Three portfolio managers walk into a bar (none of them are German, French, or Clerics – it’s not that kind of joke). They order a drink, hoping a beer ‘pints’ a thousand words, and take turns pitching their mutual fund to the patrons. The first one says “Over the last three years, I’ve beaten the benchmark by 3%, putting me in the top ten percent of fund managers”. The second one says “In the last three years, I have never underperformed the benchmark by more than 5%, making me one of the safest managers during that period”. The third says “my investment process has a greater-than 60% probability of outperforming the benchmark by at least 1.5%, and a 90% probability of capping potential active losses at less-than 10%”. Which one do you think should gather more assets?
An investor may have a high level of investment skill but perform poorly because he does not conceive of investing as distinct from gambling. No further cultivation of investment theory will remedy this problem. Conversely, a successful investor may have inferior investment knowledge, but a firm grasp of concepts such as probability and confidence intervals that lie at the heart of the activity.
The first manager above should not gather much assets – there is ample evidence in the literature that past performance is no indication of future performance. But, greed and memory never were on speaking terms, so she may get a few gamblers among the DINKs in the crowd looking for a new punt to make a quick buck.
The second manager was trying to appeal to the timid investor hoping to dab his toes in the market without losing a foot. It’s a pitch for the pessimist – who the hell (pardon my French) invests solely on the basis of how much they could lose!? Still, the few paranoid SITKOMs in attendance that day may identify with that kind of opportunity. My guess is this manager was never a ‘has-been’; probably a ‘never-was’.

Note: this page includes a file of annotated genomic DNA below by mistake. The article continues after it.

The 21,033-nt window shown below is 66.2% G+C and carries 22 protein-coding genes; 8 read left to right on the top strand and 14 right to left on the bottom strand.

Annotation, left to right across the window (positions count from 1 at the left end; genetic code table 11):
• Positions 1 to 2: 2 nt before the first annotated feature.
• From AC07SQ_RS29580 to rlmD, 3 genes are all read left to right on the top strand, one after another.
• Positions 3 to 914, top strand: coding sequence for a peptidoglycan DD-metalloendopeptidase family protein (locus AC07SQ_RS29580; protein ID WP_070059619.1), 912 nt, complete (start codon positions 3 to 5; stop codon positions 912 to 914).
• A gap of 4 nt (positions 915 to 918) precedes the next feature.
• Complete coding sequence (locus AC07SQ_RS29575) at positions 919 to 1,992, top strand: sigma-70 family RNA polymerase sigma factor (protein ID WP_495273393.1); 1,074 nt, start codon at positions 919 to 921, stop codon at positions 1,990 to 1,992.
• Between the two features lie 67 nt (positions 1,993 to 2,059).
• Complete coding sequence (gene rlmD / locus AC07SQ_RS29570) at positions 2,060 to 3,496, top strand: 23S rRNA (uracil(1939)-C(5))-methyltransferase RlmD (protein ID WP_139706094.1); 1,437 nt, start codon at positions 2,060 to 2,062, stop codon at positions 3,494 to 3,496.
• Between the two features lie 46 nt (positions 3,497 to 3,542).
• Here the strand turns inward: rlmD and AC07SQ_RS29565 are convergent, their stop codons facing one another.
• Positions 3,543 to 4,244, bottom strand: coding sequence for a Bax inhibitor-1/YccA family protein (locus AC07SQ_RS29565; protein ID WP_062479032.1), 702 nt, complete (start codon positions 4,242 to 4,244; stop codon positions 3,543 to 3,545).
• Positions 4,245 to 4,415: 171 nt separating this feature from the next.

The third manager, on the other hand, was talking directly to the probability-astute investor by providing the odds that would allow her to form a mathematical picture of what the fund’s future performance should look like, as well as what would represent abnormal returns. The simple fact of defining the return distribution for the investor will allow them to formulate an informed judgment about its suitability with regards to their own investment goals and risk aversion level. It focuses the investment decision on the future rather than the past, and speaks directly to the concept of repeatability rather than history.
In my latest paper, “What are the Odds?”, I describe the link between high-level risk statistics and probability theory as it applies to investment choices. Gamblers only focus on returns. Savvy investors focus on probability-adjusted returns and invest only when the odds are in their favour.
 So much so that fund managers are obliged to state that past performance is no guarantee of future performance in their fund’s literature!
 DINK: Double Income No Kids
 SITKOM: Single Income, Two Kids, Outrageous Mortgage